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Johnson v. Perry

United States District Court, S.D. Georgia, Waycross Division

November 18, 2014

ROHAN JOHNSON, Petitioner,
v.
Mr. PERRY,

MAGISTRATE JUDGE'S REPORT AND RECOMMENDATION

JAMES S. GRAHAM, Magistrate Judge.

Petitioner Rohan Johnson ("Johnson"), who is currently incarcerated at D. Ray James Correctional Facility in Folkston, Georgia, filed a petition for writ of habeas corpus pursuant to 26 U.S.C. § 2241. Respondent filed a Response. For the reasons which follow, Johnson's petition should be DISMISSED.

STATEMENT OF THE CASE

Johnson contends that he received an incident report charging him with possession of stolen property. After investigation and a disciplinary hearing, Johnson was sanctioned with the loss of 21 days' good conduct time. Johnson asserts that the Disciplinary Hearing Officer ("DHO") was not authorized to impose any sanctions on him because he is not a Bureau of Prisons' ("BOP") employee. Johnson seeks to have the 21 days' good conduct time lost restored to him. Respondent alleges that Johnson did not exhaust his administrative remedies prior to filing this cause of action, and his petition should be dismissed.

DISCUSSION AND CITATION TO AUTHORITY

"[P]risoners seeking habeas relief, including relief pursuant to [28 U.S.C.] § 2241, " must exhaust all available administrative remedies. Skinner v. Wiley, 355 F.3d 1293, 1295 (11th Cir. 2004). If a petitioner fails to exhaust his administrative remedies before seeking redress in the federal courts, the court should dismiss the case for want of jurisdiction. Winck v. England, 327 F.3d 1296, 1300 n.1 (11th Cir. 2003) (citing Johnson v. United States, 959 F.2d 211, 212 (11th Cir. 1992)). "Also jurisdictional is [t]he general rule... that a challenge to agency actions in the courts must occur after available administrative remedies have been pursued." Id. (quoting Boz v. United States, 248 F.3d 1299, 1300 (11th Cir. 2001)).

In Porter v. Nussle, the United States Supreme Court held that exhaustion of available administrative remedies is mandatory. 534 U.S. 516, 523 (2002). The Supreme Court has noted exhaustion must be "proper." Woodford v. Ngo, 548 U S. 81, 92 (2006). "Proper exhaustion demands compliance with an agency's deadlines and other critical procedural rules because no adjudicative system can function effectively without imposing some orderly structure on the course of its proceedings." Id. at 90-91.[1] In other words, an institution's requirements define what is considered exhaustion. Jones v. Bock, 549 U.S. 199, 218 (2007). It is not the role of the court to consider the adequacy or futility of the administrative remedies afforded to the inmate. Higginbottom v. Carter, 223 F.3d 1259, 1261 (11th Cir. 2000). The court's focus should be on what remedies are available and whether the inmate pursued these remedies prior to filing suit. Id.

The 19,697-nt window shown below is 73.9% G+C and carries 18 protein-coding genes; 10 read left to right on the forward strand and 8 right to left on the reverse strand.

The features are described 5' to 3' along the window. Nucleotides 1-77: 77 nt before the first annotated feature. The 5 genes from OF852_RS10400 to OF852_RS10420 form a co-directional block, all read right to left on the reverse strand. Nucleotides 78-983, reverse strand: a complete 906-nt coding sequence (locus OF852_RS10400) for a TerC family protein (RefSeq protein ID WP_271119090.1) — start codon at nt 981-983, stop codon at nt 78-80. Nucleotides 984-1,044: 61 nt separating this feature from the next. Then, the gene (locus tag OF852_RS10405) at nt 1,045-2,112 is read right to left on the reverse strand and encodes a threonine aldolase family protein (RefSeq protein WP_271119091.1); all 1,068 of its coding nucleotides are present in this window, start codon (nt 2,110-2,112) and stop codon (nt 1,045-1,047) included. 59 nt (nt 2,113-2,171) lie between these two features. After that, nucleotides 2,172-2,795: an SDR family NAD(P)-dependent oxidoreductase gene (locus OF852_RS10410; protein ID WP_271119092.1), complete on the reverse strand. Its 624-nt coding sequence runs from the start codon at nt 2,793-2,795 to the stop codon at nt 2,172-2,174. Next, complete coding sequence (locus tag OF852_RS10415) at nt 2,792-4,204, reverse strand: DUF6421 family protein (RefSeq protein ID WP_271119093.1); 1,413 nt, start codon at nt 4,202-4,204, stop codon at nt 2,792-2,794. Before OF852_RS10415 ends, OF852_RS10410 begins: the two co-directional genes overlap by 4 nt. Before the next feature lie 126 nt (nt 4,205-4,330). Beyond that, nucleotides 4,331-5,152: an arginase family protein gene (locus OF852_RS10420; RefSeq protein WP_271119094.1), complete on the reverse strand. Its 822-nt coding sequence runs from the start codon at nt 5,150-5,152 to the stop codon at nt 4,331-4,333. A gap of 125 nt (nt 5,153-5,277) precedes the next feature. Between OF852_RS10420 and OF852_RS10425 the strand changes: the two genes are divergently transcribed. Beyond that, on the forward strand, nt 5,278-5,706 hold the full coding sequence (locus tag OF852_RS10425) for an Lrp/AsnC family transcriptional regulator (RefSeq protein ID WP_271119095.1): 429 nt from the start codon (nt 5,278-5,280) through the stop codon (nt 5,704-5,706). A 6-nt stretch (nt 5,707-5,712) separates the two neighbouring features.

Inmates at D. Ray James must exhaust administrative remedies, beginning their grievance process locally with the Warden by using the contractor's grievance procedures.[2] (Doc. No. 10, p. 7). This involves an attempt at informal resolution, which, if unsuccessful, is followed by a formal complaint via a Step I administrative remedy form. (Id.) If the inmate is not satisfied with the resolution of the formal complaint, the inmate may appeal to the BOP's Administrator of the Privatization Management Branch, so long as the appeal involves BOP related matters.[3] (Id.). If the inmate is not satisfied with the Privatization Administrator's response, the inmate may make a final appeal to the BOP's Office of General Counsel. (Id. at p. 8). If an inmate files an administrative remedy concerning a BOP related matter, the administrative remedies will be recorded in the BOP's SENTRY computer database. Pichardo v. United States of America, (Case Number CV511-69, Doc. No. 8, p. 3).

The issues raised in Johnson's petition involve BOP related matters. (See n.3). Johnson filed a BOP administrative remedy during his incarceration at D. Ray James Correctional Facility concerning the issues raised in his petition. (Doc. No. 10-1, p. 5). Johnson then filed an appeal with the Privatization Management Branch, which was denied on February 25, 2014. (Id. at p. 6). Johnson admits that he did not file an appeal with the BOP's Office of General Counsel, the final step in the administrative remedies process, noting that doing so would have been futile. (Doc. No. 1, p. 6). Even if the denial of an administrative remedy request is the likely outcome, this is not a sufficient reason for waiver of the exhaustion requirement. Irwin v. Hawk, 40 F.3d 347, 349 (11th Cir. 1994) (quoting Greene v. Meese, 875 F.2d 639, 641 (7th Cir. 1989)).

Because Johnson did not fully and properly exhaust his administrative remedies prior to bringing this petition, he has not exhausted his available administrative remedies regarding the issue raised in his petition. As Johnson has not exhausted his available administrative remedies, the Court lacks subject matter jurisdiction to consider the merits of his petition.

CONCLUSION

Based on the foregoing, it is my RECOMMENDATION that Johnson's 28 U.S.C. § 2241 petition be DISMISSED, without prejudice, due to Johnson's failure to exhaust his available administrative remedies.

SO REPORTED and RECOMMENDED.


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